Clearly Stravinsky was considered the most esteemed participant in this event. In his book on Stravinsky, Tansman—who was present during the initial discussions between Shilkret and Stravinsky—explained Stravinsky’s approach to this movement in the context of his views on faith and its relation to music. Tansman emphasized that Stravinsky was intent on avoiding any suggestion of human voices imitating the Divine voice. Thus the narrator is left to relate the episode while the chorus sings the Divine words as a quotation. In the composer’s view, the Divinity should in no way be illustrated, musically or otherwise. He also wanted everything regarding the tower’s construction and destruction to remain on a purely musical plane, without descriptive evocation. For him, the religious mystery—the original source of the creation—imposed both a restriction and a challenge: “to avoid the profanation that would consist of visualizing what must remain a mystery and is accepted as dogma.” Although that sensibility might have collided with Shilkret’s overall conception and almost cinematographic orientation, he refrained—out of respect—from imposing his inclinations on Stravinsky for this piece. But Tansman also reminds us of the practical value that Stravinsky’s name lent to the program, something Shilkret would not have wanted to forgo.
Stravinsky was the only composer given a voice in the program notes. He remarked that those more familiar with his name than with his music might find Babel a “casual, isolated work” that had little relation to his previous compositions and characteristics as a composer. But those truly acquainted with some of his major works would understand his “bent toward musical forms cultivated by the best musical brains of all times.” Therefore, the inclusion of his piece in the company of the other composers was, for him, a welcome opportunity. Robert Craft described the structure of Babel as “a passacaglia in which a fugue serves as one of the variations.”
By all accounts, the Los Angeles concert could not be described as a success. However, it was not necessarily the “fault of the music,” which more than one participating musician described as “something extraordinary.” Shilkret’s and Werner Janssen’s financial generosity notwithstanding (the former for the commissions and the latter for the performance), funding was inadequate, and more rehearsal time had been needed.
Both audience and critics were bewildered. Typical of the critical response, Lawrence Morton’s review attacked the very notion of the project: “Certainly Genesis was, from the very birth of the idea, doomed to be a hopelessly insoluble mixture of styles, techniques and attitudes.” He felt that it must have been an “act of faith” on Shilkret’s part to commission a single work from so heterogeneous a group of composers, the more so since there was no provision for them to have reference to one another’s work. He thought Schoenberg’s Prelude was the most successful piece, partly because it was free of competition with an amplified narration. He found references in Babel to Stravinsky’s Symphony of Psalms, which for him had far greater nobility and propulsion.
Castelnuovo-Tedesco himself was disappointed in the lack of stylistic unity, which for him made it more like “cinematic music,” in a sense “an aria of Hollywood.” Stravinsky’s biographer, André Boucourechliev, dismissed the work as “a most Hollywoodish commission.” Indeed, hearing it for the first time, images of a Hollywood spectacle do come immediately to mind. Listening to Babel, for example, it is easy to envision the film for which this music could have been written.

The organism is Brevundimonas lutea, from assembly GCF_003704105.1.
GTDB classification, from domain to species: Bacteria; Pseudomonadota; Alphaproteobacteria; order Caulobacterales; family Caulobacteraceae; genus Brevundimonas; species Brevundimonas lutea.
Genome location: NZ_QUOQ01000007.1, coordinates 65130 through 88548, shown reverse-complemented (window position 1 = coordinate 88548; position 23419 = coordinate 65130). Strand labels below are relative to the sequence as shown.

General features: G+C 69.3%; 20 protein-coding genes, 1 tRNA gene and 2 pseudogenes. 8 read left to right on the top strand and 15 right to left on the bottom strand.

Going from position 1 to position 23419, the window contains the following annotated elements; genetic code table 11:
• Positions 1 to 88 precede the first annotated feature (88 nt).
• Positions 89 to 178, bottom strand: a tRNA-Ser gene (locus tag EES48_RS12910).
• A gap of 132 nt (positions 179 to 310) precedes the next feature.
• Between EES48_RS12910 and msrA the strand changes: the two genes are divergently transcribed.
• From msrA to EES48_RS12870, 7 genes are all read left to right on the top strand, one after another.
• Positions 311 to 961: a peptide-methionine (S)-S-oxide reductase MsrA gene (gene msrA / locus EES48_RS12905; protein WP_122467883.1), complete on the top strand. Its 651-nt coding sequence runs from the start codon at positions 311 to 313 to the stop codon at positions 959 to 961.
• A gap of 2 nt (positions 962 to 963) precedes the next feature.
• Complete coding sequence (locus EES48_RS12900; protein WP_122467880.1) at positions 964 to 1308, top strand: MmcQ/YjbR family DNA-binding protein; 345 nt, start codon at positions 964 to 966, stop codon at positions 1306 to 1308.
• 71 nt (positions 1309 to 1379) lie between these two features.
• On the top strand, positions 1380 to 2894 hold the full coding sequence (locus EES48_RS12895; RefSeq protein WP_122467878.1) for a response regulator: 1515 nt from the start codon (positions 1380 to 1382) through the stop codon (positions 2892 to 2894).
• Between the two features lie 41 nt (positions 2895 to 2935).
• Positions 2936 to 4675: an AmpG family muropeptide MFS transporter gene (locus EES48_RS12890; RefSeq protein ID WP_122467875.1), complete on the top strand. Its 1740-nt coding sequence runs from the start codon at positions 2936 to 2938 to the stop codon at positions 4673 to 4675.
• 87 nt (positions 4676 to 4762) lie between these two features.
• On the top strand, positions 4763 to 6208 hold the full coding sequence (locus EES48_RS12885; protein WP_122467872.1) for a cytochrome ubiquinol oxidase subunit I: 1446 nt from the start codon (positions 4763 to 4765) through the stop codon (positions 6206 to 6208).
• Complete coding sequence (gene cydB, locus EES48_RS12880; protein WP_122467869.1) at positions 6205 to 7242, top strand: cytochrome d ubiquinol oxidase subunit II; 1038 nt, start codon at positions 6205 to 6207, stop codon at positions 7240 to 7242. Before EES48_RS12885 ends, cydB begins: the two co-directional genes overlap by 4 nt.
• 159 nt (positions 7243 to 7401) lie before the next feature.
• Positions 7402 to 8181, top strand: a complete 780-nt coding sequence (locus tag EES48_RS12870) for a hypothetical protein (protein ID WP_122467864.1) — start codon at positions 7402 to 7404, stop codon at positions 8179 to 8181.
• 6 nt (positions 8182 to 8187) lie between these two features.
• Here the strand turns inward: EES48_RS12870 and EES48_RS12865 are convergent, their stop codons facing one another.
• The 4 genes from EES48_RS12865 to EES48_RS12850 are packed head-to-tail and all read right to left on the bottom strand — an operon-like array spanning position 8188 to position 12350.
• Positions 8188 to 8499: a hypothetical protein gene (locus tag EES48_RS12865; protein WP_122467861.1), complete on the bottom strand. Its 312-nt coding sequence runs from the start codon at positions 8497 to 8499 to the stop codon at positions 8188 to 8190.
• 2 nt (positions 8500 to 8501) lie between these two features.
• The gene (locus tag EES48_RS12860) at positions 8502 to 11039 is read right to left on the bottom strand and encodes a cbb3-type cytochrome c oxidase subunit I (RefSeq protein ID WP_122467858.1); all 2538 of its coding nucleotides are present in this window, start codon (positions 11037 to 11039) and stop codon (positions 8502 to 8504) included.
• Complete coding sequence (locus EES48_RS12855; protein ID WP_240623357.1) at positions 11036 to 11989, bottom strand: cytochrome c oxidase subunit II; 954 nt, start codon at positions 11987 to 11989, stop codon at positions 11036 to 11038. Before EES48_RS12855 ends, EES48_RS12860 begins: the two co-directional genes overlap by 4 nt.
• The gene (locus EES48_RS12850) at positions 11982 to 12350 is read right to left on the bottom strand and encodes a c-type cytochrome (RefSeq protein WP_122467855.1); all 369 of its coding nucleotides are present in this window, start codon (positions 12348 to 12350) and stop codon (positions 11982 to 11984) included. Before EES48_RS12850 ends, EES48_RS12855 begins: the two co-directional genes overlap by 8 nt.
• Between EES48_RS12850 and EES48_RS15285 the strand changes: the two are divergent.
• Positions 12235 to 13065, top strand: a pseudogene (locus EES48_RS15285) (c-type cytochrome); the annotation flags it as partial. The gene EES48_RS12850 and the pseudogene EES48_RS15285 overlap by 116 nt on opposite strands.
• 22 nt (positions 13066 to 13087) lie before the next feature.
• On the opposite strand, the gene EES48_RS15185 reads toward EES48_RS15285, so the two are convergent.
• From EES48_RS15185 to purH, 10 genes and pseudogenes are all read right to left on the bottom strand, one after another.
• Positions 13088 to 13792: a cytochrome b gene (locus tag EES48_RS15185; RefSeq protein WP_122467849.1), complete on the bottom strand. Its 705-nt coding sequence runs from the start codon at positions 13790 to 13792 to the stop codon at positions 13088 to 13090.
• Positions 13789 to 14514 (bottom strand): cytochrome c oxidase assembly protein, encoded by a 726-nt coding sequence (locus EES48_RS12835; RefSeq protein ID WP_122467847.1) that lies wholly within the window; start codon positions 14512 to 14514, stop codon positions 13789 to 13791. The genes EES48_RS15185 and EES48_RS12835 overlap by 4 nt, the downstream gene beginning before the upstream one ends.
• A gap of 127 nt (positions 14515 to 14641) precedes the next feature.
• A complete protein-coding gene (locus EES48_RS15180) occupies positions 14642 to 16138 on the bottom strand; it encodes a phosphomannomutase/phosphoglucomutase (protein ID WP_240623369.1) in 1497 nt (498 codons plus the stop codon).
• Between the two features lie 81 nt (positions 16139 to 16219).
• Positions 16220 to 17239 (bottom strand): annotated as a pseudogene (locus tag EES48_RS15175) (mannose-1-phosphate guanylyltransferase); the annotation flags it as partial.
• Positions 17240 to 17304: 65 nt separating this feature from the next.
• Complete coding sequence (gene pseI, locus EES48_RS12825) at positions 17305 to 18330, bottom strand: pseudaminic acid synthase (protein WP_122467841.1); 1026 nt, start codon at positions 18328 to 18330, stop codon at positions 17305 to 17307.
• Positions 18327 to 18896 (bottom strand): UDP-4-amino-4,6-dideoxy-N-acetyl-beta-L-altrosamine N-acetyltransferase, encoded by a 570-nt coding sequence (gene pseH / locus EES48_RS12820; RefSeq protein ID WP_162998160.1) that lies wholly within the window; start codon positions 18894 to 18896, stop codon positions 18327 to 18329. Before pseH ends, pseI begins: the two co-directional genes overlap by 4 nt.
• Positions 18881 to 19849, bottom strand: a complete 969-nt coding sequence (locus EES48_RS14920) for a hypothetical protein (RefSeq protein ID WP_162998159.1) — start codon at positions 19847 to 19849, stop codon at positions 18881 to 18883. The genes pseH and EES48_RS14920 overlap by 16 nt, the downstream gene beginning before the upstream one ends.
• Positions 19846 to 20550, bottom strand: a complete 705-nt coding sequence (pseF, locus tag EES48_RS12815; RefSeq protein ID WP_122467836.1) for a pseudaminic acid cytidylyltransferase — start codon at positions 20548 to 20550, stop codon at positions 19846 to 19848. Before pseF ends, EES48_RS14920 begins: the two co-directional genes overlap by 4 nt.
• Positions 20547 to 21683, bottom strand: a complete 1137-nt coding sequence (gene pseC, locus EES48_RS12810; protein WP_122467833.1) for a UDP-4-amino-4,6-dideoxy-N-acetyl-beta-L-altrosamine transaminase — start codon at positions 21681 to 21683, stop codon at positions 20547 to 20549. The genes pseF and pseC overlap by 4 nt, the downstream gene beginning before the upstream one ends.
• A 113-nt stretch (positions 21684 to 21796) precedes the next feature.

Now, however, so many decades removed from the politics of that musical scene, diversity is less problematic. One can understand that a polar juxtaposition of Schoenberg and Stravinsky would have been considered startling in the 1945 concert hall, but in truth, a much closer stylistic connection exists in the Genesis Suite than the two opposing Stravinsky/Schoenberg camps would have admitted. Out of chaos and a “primeval murk,” Schoenberg moved from darkness into light, building to a double fugue, which he said suggested the “technical” difficulties of creation. Nearly fifty minutes later, Stravinsky builds the Tower of Babel out of fugal counterpoint and then musically destroys it, bringing us back, of course, to chaos.
The more profound confrontation in the Genesis Suite was between the “sound of high art” and the “sound of Hollywood.” Between Schoenberg and Stravinsky there seems to be little more than a hairbreadth of difference. Arnold Schoenberg and Nathaniel Shilkret, however, are worlds apart—and nowhere more apparently so than in the move from the end of Schoenberg’s Prelude directly into Shilkret’s Creation, from textless octaves in Schoenberg’s chorus to the mysterious “sound track” that opens the Shilkret piece. At the very least, Shilkret’s score conveys the indelible imprint of 1950s science fiction.
Orchestration, however, is only one of the features that suggest Hollywood. Firsthand recollections also cite the sense of stately spectacle (exaggerated by Janssen’s slower-than-indicated tempi) and the amplified, somewhat pompous voice of the narrator as contributing to an overall “Hollywood” sound. Castelnuovo-Tedesco actually listed his movement with his cinemagraphic compositions.
This is not to suggest that the Genesis Suite was inconsequential to its composers. For all of them this commission had important resonances. They were all fully aware of the underlying themes of exile and holocaust. For many émigré artists in America, it was difficult to recover from losses and dislocation. For example, Castelnuovo-Tedesco, in his autobiography, makes the symbolic connection between the Holocaust and the story of Noah and the Flood.